Frequently Asked Questions
- Application Questions
- General Questions
- Financial Aid and Scholarship Questions
- Admitted Student Questions
Q: Is my application complete?
Your freshman application is complete when we have received the application with essay, SAT/ACT scores, guidance counselor report, teacher recommendation, your high school transcript and your FAFSA (required by November 1 for scholarship consideration). Your transfer application is complete when we have received your application and transcripts from all colleges you have attended. Transfer applicants with less than 24 credits must also submit high school transcripts and SAT/ACT scores.
Starting in mid-late November, freshman and transfer applicants for the fall semester are able to check the status of their applications online to determine what materials we have received. After we receive the application form, you will receive an e-mail which provides you a username and password so you can login and check the status of your application.
Q: Do you consider demonstrated interest in the admission process?
Yes, while your academic performance is of primary importance, demonstrated interest is an important part of the application review process. This means that visiting campus, attending an open house and reading our emails are all important. We value students who have done their homework, taken the time to get to know Seton Hall and understand what we offer. When we review applications, we are looking for students who are the right fit for Seton Hall, and part of that is making sure that applicants have gotten to know us and are serious about becoming a member of our community.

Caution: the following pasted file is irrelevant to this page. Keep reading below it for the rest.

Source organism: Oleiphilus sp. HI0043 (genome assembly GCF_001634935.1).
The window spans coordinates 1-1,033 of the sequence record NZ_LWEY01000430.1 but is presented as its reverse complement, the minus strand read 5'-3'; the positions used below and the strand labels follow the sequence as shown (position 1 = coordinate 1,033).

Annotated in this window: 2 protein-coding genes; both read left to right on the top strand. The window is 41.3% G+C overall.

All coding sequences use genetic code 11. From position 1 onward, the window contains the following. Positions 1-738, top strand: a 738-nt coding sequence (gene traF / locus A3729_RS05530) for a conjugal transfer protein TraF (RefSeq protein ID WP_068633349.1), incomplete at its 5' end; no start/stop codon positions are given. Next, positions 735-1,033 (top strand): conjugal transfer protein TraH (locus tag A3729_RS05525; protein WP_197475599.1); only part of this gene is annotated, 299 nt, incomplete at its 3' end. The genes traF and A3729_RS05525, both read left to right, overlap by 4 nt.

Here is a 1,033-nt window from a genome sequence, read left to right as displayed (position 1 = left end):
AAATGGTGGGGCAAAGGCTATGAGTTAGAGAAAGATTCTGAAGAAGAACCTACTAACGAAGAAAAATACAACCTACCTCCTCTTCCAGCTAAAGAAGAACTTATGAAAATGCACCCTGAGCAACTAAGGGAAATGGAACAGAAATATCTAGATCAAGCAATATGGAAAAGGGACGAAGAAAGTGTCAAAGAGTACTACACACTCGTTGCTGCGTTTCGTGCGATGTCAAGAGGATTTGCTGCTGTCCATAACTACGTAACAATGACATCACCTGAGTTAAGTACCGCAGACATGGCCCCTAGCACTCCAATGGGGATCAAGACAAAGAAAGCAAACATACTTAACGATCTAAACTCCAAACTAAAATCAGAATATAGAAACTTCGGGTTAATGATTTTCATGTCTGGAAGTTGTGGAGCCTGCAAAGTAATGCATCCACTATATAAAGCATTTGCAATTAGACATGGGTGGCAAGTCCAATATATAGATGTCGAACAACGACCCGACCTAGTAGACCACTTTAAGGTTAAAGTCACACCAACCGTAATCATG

Q: Do you accept the Common Application?
Yes, Seton Hall accepts the Common Application for freshman applicants. Transfer applicants must apply through the Seton Hall application.
Q: When will I receive an admission decision?
It usually takes 4 to 6 weeks for an admissions decision to be made once your application is complete. If you applied Early Action I and submitted all of your application materials before November 15, you will receive a decision by December 30. All early action applications are given priority in the application review process.
Q: Are interviews required?
Interviews are not required but you are welcome to arrange one if you are interested. If you wish to schedule an interview, call the Office of Admissions at 1-800-THE-HALL (843-4255) or e-mail firstname.lastname@example.org.
Q: How many letters of recommendations do I need?
Seton Hall requires two letters of recommendation — one from a guidance counselor and one from a teacher. If you would like to submit additional recommendations you are welcome to do so; but it will not affect your application standing. Transfer students with more than 24 credits do not need to submit letters of recommendation.
Q: How much is the application fee?
Seton Hall's undergraduate application fee is $55 for both Seton Hall's application and the Common Application.
Q: Can my application fee be waived?
If your guidance counselor determines that you have an economic hardship, he/she can submit a College Board fee waiver request which will be accepted. In addition you can consult the Office of Admissions at email@example.com or 1-800-THE-HALL (843-4255) to see if we can provide you with a waiver.